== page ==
Book shines light on wartime Naafi in Malta

Naafi wasn’t just operating in Cyprus during the Second World War, a new book about the British military trading organisation sheds new light its role during the bombardment of Malta.

In Canteen Army: The Naafi Story, author Nathan Morley chronicles the history of the Navy, Army and Air Force Institutes – a retail operation devised by Winston Churchill in 1921 that has seen action in almost every theatre of war over the last 97-years.

“Naafi was as we know was very active in Cyprus, but in Malta the number of canteens and shops from went up from 17 in 1939 when war broke out, to 80 by 1942, but hardly a day went by without 4 or 5 canteens being damaged by German bombs,” Morley said.

SEE ALSO: How Were British Soldiers Supplied in World War One Before the NAAFI? On Dan Snow’s History Hit.

Whilst Rommel’s successes in North Africa may have brought him adulation in Berlin, new victories became scarce as it became increasingly tricky to keep his men supplied the further they advanced, given that RAF pilots flying out of Malta were sinking three in every four German supply ships sailing between Sicily and Tripoli.

For many Allied soldiers on the island, there was not a lot of point in going into Valletta because there was nothing to buy, Naafi seemed to have stocks, but they were extremely limited.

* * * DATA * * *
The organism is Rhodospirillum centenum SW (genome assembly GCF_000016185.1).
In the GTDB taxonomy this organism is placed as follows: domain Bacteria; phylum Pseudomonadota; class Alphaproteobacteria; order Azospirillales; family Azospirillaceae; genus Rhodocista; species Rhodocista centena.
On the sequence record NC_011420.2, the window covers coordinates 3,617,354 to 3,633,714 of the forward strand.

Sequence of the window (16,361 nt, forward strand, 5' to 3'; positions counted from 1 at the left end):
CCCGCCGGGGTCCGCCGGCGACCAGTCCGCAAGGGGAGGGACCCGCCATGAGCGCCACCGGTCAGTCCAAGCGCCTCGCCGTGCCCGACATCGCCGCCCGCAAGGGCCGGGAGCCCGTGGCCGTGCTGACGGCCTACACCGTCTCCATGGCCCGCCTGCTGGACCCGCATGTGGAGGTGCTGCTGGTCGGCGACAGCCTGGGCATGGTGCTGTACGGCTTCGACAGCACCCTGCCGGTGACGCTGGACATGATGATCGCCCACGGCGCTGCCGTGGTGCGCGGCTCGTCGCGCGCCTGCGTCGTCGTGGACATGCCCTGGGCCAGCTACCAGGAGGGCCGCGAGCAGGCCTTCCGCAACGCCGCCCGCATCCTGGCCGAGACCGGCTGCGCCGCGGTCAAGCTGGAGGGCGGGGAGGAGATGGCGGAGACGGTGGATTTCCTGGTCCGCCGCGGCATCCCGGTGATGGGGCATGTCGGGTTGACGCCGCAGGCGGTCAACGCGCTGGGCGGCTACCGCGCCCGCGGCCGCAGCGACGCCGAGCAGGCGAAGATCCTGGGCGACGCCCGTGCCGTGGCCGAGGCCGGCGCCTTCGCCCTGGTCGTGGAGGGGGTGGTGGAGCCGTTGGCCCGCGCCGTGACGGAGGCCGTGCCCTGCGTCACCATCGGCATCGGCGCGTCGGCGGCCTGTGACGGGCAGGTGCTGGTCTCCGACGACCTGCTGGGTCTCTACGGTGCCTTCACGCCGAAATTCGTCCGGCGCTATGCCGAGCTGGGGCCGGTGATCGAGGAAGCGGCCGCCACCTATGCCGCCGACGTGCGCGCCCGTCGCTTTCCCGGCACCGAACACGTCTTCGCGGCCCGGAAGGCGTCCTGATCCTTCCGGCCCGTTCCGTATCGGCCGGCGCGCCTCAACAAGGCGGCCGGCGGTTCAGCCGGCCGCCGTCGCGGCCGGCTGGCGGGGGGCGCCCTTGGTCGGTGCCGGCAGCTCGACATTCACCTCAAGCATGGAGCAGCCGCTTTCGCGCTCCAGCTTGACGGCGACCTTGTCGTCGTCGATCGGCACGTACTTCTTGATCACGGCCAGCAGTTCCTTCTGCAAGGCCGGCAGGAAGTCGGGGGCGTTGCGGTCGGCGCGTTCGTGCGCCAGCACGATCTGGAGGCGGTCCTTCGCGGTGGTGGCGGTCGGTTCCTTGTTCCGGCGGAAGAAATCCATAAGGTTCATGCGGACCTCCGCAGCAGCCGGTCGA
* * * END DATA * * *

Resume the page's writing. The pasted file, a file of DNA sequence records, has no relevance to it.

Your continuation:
“When the raids were over, Naafi canteen staff tended the wounded, swept up the debris and opened up again – regardless of the terrific intensity of the barrage. It was a pretty horrible existence,” Morley adds.

Brigadier W.N. Hamilton, the wartime Naafi supervisor in Valetta, later recorded that only two staff members were killed during the siege, which Naafi counted as a blessing, given the massive destruction caused.

As a distraction, an ENSA concert party – under the guidance of Naafi – continued to play to the troops without a break for nearly three years. The Whizz Bangs —comprising four men and four women—were the only wartime performers on the island. Each night, as the bombs fell, units of the garrison would settle down to enjoy a twenty-six-item programme.

“Of course we all know that Malta was not subdued,” Morley says. “ In fact, Major J. C. Burke, Naafi’s commander on the island, wrote after the war that his greatest moment was watching Italian Fleet sail to Valetta to surrender in September 1943. ‘The islanders,’ he said, ‘did not cheer. They simply stared open-mouthed, at the awe-inspiring sight.’”

“But Naafi wasn’t just in Malta,” Morley adds, “they also operated thousands of canteens, pubs, cafes, shops and hotels from the deserts of North Africa to the freezing wastelands of Iceland.”

British forces retained a presence in Malta until 1979, when their military bases on the island were closed, along with the Naafi.

“The men and women of Naafi, while sharing the dangers of their comrades in uniform, provided the small luxuries that make life in a war zone or foreign postings more bearable, and there are still many Maltese that either remember Naafi, or indeed worked for the institute.”

Canteen Army: The Naafi Story by Nathan Morley is available at Amazon, as either paperback or Kindle book.